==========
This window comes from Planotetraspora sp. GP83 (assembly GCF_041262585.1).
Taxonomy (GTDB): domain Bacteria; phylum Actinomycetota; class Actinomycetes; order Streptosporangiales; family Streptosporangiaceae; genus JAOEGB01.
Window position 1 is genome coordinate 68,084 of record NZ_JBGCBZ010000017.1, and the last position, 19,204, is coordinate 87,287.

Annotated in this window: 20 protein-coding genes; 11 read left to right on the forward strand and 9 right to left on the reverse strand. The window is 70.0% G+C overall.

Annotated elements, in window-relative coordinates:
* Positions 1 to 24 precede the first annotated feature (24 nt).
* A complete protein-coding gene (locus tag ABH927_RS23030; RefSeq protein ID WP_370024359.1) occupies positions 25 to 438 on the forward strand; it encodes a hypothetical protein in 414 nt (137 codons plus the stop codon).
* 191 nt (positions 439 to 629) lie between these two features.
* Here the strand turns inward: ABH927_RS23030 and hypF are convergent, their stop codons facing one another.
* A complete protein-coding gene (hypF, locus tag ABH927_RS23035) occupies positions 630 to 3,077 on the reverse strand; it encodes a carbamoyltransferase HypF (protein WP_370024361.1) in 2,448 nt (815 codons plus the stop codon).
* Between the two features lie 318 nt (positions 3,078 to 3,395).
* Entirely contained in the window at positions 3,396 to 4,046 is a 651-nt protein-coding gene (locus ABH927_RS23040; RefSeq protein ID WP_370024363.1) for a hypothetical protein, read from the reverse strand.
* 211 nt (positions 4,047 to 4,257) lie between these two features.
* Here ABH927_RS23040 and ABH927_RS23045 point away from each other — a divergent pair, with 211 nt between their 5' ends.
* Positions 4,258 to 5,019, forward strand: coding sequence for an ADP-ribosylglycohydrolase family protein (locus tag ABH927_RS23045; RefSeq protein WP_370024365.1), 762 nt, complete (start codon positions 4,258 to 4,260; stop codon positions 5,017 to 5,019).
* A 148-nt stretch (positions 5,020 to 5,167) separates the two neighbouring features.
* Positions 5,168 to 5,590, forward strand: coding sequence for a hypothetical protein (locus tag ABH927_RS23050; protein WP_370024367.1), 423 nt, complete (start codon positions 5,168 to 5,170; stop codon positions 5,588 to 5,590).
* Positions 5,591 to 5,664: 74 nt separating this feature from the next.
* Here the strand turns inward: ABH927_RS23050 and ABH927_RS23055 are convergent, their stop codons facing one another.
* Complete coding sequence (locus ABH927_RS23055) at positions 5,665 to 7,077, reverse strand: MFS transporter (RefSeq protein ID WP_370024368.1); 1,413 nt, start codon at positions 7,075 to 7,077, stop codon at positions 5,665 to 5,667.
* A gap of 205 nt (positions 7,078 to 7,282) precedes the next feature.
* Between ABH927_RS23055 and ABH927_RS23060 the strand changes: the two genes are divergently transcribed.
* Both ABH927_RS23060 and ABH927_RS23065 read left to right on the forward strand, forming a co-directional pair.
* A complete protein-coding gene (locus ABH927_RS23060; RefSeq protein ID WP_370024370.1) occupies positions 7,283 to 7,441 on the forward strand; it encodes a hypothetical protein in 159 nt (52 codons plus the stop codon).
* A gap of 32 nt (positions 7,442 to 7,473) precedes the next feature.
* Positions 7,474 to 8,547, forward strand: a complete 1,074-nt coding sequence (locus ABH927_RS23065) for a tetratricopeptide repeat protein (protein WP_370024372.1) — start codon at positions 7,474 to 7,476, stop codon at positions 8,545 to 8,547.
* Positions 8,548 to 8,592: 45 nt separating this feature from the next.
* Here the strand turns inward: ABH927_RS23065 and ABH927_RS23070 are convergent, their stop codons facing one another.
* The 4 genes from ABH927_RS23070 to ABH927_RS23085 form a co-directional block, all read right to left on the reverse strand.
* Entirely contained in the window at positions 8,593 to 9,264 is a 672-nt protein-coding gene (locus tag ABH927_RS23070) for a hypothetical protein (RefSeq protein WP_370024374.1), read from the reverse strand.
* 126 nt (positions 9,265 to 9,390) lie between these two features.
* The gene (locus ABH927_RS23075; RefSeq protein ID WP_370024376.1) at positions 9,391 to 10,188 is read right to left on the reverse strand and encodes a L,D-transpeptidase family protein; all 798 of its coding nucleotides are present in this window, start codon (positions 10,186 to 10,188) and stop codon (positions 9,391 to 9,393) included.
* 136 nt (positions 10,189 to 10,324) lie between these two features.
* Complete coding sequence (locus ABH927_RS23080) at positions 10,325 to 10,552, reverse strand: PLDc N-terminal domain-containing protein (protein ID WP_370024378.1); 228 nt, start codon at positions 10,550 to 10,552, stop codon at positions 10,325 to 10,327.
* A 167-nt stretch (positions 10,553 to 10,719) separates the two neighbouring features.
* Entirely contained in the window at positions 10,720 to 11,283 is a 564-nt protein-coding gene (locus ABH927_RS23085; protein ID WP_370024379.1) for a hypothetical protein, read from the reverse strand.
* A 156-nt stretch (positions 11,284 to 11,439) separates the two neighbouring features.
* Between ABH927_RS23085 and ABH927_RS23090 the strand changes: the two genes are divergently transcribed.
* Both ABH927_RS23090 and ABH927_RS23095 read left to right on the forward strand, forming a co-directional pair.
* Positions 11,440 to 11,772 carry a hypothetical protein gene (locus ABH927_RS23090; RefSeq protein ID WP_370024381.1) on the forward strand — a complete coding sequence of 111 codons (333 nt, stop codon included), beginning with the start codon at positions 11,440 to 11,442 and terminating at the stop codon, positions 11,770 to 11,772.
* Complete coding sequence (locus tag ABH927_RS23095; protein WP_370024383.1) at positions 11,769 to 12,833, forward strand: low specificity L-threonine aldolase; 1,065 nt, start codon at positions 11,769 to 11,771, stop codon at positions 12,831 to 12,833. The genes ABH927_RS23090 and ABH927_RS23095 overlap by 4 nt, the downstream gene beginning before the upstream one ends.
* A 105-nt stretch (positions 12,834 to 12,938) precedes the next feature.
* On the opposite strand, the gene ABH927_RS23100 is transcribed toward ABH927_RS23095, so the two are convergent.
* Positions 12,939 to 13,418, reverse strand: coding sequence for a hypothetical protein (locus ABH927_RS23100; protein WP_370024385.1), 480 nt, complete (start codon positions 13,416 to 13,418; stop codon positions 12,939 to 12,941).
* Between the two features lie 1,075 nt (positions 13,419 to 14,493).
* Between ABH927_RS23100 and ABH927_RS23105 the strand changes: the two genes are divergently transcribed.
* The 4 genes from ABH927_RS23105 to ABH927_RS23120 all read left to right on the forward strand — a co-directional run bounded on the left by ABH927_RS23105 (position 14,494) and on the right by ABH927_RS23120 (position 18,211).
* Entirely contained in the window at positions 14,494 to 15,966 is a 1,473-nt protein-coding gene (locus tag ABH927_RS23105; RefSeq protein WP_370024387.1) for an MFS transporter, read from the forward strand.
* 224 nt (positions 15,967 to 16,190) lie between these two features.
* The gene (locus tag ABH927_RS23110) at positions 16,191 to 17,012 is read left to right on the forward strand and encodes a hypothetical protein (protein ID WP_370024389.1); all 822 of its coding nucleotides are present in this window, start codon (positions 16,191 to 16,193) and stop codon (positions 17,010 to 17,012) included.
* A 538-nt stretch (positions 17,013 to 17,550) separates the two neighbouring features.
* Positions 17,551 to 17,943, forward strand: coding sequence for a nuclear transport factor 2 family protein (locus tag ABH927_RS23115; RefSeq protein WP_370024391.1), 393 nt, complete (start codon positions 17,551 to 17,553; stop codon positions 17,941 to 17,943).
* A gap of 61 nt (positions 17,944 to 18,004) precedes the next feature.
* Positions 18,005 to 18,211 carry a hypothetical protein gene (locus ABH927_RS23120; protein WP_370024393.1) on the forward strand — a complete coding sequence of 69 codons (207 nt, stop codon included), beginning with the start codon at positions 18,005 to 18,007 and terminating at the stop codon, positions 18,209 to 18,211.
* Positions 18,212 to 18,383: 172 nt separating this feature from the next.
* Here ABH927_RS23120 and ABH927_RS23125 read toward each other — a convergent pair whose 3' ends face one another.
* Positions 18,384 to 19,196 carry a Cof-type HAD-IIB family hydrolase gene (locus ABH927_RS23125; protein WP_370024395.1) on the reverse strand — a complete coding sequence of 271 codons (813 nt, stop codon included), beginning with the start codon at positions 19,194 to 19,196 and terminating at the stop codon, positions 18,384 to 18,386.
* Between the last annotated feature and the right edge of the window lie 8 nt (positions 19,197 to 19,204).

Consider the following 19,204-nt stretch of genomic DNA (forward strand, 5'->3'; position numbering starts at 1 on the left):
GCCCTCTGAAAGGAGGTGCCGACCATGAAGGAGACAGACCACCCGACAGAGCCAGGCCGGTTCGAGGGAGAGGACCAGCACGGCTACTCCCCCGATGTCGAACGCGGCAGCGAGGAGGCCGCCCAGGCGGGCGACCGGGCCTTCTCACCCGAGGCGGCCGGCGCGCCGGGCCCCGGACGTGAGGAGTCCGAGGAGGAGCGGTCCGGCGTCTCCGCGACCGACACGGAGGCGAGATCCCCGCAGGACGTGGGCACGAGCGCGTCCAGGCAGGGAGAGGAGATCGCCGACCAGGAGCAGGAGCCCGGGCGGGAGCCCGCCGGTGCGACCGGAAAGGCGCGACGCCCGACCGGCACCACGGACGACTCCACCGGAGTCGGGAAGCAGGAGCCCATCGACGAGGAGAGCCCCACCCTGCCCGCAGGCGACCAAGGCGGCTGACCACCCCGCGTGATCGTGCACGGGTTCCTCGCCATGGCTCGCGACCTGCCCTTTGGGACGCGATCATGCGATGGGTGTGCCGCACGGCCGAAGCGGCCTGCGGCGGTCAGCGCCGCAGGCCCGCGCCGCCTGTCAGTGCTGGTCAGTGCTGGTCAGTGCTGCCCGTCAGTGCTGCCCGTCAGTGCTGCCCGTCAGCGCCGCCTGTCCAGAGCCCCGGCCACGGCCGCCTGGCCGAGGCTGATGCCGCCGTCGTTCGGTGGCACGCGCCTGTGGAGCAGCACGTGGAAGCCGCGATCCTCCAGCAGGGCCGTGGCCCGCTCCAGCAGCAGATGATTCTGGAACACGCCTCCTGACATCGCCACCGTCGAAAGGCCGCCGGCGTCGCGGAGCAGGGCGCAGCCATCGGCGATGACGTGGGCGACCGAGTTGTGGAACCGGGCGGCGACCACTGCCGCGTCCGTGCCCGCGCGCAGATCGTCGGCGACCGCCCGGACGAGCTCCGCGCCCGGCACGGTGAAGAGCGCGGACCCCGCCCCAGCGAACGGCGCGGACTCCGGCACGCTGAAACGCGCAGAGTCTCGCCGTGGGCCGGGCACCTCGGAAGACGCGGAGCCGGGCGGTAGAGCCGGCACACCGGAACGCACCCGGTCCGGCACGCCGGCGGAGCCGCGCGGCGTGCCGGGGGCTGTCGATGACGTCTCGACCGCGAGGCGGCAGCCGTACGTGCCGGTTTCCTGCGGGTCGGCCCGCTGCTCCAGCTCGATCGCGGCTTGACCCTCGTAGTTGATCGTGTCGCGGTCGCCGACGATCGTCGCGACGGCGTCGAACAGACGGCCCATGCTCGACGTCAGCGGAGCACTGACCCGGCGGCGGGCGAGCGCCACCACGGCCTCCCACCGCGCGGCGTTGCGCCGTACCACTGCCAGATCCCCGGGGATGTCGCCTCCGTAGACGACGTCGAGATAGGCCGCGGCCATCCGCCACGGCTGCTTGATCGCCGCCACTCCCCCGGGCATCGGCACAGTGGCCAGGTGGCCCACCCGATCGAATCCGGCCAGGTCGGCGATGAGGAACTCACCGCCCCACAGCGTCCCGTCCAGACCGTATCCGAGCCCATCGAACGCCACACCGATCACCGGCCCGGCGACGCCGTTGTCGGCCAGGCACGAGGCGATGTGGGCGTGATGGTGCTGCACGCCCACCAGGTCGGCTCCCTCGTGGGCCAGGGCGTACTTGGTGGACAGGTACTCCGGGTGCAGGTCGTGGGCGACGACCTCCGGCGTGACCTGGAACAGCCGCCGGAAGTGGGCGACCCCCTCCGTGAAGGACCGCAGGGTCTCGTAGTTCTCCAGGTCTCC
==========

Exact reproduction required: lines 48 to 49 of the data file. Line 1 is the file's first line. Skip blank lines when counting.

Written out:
* Entirely contained in the window at positions 14,494 to 15,966 is a 1,473-nt protein-coding gene (locus tag ABH927_RS23105; RefSeq protein WP_370024387.1) for an MFS transporter, read from the forward strand.
* 224 nt (positions 15,967 to 16,190) lie between these two features.